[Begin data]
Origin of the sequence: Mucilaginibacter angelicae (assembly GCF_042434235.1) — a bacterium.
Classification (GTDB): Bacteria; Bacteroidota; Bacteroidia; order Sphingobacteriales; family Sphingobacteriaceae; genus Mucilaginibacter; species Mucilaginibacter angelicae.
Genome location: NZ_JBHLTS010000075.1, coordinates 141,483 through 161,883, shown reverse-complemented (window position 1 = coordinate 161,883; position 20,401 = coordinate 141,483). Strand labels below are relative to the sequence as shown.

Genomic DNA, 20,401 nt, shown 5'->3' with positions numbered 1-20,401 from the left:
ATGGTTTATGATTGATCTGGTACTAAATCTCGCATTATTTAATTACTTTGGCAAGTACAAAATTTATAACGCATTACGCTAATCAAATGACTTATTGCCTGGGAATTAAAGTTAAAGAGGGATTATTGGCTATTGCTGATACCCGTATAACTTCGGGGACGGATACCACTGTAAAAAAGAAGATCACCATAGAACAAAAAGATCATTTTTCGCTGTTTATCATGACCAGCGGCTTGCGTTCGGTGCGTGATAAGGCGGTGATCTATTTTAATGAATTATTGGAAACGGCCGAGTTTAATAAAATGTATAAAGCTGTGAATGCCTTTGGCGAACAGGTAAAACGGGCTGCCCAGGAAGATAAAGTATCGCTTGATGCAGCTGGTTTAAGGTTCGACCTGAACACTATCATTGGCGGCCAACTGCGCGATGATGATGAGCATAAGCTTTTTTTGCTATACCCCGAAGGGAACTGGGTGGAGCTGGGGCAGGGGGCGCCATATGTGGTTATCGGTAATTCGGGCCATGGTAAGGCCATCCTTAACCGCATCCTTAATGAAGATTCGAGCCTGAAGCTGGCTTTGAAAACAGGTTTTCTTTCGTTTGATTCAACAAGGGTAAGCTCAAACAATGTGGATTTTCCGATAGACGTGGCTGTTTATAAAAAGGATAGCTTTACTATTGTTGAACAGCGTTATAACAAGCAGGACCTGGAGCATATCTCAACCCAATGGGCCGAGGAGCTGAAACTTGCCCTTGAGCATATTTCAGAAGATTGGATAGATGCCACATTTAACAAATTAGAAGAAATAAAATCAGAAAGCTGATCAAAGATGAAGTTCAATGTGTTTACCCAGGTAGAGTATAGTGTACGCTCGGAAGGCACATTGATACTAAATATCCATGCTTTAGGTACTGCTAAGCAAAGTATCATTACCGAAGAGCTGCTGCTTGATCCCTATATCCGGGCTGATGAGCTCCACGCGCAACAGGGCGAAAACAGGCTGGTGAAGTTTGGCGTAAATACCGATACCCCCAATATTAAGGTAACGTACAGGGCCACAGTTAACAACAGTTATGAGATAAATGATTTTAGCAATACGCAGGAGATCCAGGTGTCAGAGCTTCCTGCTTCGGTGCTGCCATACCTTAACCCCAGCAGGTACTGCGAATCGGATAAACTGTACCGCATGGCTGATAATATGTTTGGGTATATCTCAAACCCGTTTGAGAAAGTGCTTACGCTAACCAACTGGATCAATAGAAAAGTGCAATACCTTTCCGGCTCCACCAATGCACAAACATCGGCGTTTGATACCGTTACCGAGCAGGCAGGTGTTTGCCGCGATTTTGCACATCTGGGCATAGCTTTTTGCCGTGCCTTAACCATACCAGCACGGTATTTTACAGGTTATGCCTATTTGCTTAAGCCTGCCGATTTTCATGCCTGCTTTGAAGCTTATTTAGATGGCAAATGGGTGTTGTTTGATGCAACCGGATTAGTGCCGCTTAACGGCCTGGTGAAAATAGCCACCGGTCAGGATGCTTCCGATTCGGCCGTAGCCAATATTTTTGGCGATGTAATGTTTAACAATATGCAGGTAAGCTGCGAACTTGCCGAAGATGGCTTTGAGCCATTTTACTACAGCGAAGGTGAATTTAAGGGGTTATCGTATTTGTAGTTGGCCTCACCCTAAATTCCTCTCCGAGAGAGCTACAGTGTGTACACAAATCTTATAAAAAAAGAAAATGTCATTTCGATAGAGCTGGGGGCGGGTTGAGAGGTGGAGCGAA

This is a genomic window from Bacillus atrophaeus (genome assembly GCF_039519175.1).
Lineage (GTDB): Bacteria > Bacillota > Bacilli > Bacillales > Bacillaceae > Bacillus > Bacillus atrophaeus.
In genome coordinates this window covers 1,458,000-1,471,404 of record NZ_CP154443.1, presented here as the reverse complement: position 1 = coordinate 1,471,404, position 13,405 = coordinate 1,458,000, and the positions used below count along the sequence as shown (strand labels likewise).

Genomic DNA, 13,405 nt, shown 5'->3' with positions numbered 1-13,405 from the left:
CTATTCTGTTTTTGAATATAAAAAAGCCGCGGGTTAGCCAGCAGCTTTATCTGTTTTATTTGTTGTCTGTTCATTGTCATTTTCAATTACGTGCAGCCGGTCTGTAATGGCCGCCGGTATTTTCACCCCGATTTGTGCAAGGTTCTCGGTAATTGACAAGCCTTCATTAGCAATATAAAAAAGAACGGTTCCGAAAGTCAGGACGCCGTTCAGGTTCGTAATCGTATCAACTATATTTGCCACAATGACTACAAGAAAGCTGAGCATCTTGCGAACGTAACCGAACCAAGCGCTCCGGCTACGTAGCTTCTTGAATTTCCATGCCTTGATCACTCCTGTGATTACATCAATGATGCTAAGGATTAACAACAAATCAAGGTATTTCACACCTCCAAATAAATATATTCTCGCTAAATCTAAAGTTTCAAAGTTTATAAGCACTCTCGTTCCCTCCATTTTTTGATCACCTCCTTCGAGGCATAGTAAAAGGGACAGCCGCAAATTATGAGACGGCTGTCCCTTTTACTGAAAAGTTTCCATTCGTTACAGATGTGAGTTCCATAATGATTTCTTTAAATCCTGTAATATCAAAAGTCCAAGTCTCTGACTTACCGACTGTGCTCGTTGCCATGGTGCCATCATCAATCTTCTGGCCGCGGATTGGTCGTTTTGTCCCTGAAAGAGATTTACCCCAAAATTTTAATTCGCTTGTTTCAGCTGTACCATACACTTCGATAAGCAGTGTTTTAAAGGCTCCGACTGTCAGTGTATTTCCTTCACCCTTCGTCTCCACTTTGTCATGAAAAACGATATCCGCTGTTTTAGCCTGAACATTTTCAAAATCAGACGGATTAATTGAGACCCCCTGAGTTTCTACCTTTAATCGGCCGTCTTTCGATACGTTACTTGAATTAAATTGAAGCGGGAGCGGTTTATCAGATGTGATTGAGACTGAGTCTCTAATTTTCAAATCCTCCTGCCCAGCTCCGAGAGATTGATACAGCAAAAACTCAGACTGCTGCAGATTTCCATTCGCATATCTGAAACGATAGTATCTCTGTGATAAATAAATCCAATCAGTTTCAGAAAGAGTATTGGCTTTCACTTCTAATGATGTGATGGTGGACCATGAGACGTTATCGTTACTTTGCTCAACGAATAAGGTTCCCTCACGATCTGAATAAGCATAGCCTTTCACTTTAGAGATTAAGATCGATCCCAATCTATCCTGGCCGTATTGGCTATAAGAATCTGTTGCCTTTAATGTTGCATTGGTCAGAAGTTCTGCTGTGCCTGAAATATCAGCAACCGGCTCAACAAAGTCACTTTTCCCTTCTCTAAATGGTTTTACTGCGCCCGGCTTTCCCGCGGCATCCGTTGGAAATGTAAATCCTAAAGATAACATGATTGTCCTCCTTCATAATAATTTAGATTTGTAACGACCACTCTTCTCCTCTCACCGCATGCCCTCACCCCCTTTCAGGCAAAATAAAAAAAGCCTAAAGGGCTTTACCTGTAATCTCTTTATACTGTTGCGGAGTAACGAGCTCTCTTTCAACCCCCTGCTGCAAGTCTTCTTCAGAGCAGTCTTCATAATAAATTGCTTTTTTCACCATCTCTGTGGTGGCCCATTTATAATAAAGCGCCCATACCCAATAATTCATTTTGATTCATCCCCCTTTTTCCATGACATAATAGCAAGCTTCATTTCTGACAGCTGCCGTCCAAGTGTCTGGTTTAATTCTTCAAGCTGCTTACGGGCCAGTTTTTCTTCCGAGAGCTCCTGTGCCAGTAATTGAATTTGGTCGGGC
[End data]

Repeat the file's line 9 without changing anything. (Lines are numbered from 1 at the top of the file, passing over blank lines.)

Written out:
Genomic DNA, 13,405 nt, shown 5'->3' with positions numbered 1-13,405 from the left: